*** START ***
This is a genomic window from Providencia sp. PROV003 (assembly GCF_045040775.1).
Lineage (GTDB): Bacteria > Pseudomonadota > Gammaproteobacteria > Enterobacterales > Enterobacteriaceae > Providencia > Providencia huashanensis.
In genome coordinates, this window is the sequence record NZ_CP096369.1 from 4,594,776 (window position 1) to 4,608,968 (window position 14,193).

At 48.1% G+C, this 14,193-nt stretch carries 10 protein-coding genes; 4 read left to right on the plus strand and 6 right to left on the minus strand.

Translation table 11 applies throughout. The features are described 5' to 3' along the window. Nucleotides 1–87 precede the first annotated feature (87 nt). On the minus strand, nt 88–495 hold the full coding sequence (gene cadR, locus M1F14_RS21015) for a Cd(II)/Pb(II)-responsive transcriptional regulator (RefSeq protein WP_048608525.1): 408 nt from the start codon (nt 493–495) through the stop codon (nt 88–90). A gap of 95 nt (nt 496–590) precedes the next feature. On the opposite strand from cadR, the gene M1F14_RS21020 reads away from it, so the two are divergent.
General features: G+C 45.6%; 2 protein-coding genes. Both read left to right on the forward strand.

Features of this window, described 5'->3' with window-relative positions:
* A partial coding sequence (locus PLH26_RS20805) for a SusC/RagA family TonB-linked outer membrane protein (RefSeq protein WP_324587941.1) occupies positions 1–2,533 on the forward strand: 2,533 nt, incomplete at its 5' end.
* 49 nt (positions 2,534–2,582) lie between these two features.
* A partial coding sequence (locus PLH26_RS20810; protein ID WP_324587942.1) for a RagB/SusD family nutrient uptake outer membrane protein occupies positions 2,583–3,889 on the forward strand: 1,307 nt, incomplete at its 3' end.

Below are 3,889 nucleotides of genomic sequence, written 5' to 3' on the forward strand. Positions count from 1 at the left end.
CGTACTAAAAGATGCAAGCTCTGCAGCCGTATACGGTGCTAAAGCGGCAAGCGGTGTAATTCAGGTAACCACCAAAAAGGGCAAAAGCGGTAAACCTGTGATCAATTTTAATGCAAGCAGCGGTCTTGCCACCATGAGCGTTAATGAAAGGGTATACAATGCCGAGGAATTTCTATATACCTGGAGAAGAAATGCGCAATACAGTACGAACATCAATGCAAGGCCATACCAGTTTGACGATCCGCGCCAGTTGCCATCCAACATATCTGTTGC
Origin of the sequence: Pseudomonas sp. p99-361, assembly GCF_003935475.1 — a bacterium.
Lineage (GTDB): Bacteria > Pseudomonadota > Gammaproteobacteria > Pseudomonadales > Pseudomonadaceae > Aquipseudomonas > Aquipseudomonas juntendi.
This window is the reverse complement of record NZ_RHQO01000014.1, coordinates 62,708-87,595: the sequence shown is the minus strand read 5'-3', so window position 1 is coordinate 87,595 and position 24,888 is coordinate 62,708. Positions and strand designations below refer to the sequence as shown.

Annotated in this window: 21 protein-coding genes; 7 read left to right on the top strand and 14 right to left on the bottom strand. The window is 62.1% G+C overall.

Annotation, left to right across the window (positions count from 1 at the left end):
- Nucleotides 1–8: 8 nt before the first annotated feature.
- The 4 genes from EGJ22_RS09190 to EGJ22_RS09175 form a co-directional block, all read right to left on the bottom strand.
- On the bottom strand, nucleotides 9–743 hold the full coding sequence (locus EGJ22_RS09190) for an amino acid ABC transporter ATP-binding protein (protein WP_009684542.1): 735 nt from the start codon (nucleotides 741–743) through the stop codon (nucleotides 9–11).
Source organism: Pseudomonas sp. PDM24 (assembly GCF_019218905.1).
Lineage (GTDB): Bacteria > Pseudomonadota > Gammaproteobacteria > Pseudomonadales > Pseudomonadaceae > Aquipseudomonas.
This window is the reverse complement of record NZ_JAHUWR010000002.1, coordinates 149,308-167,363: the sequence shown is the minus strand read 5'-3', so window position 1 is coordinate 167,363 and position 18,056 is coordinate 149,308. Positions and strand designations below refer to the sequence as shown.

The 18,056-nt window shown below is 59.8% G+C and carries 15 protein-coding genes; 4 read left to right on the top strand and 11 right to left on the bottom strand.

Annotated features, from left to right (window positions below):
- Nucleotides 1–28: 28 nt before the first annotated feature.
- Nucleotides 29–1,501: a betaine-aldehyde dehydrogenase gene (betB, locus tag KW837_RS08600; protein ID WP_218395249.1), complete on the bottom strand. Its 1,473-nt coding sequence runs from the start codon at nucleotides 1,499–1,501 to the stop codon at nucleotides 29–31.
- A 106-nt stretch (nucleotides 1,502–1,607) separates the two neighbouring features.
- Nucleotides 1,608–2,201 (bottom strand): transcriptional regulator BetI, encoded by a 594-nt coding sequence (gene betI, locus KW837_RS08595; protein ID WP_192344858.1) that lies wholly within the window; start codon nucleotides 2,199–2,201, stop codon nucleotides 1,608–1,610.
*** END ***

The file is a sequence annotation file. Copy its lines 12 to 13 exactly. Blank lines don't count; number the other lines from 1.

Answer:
CGTACTAAAAGATGCAAGCTCTGCAGCCGTATACGGTGCTAAAGCGGCAAGCGGTGTAATTCAGGTAACCACCAAAAAGGGCAAAAGCGGTAAACCTGTGATCAATTTTAATGCAAGCAGCGGTCTTGCCACCATGAGCGTTAATGAAAGGGTATACAATGCCGAGGAATTTCTATATACCTGGAGAAGAAATGCGCAATACAGTACGAACATCAATGCAAGGCCATACCAGTTTGACGATCCGCGCCAGTTGCCATCCAACATATCTGTTGC
Origin of the sequence: Pseudomonas sp. p99-361, assembly GCF_003935475.1 — a bacterium.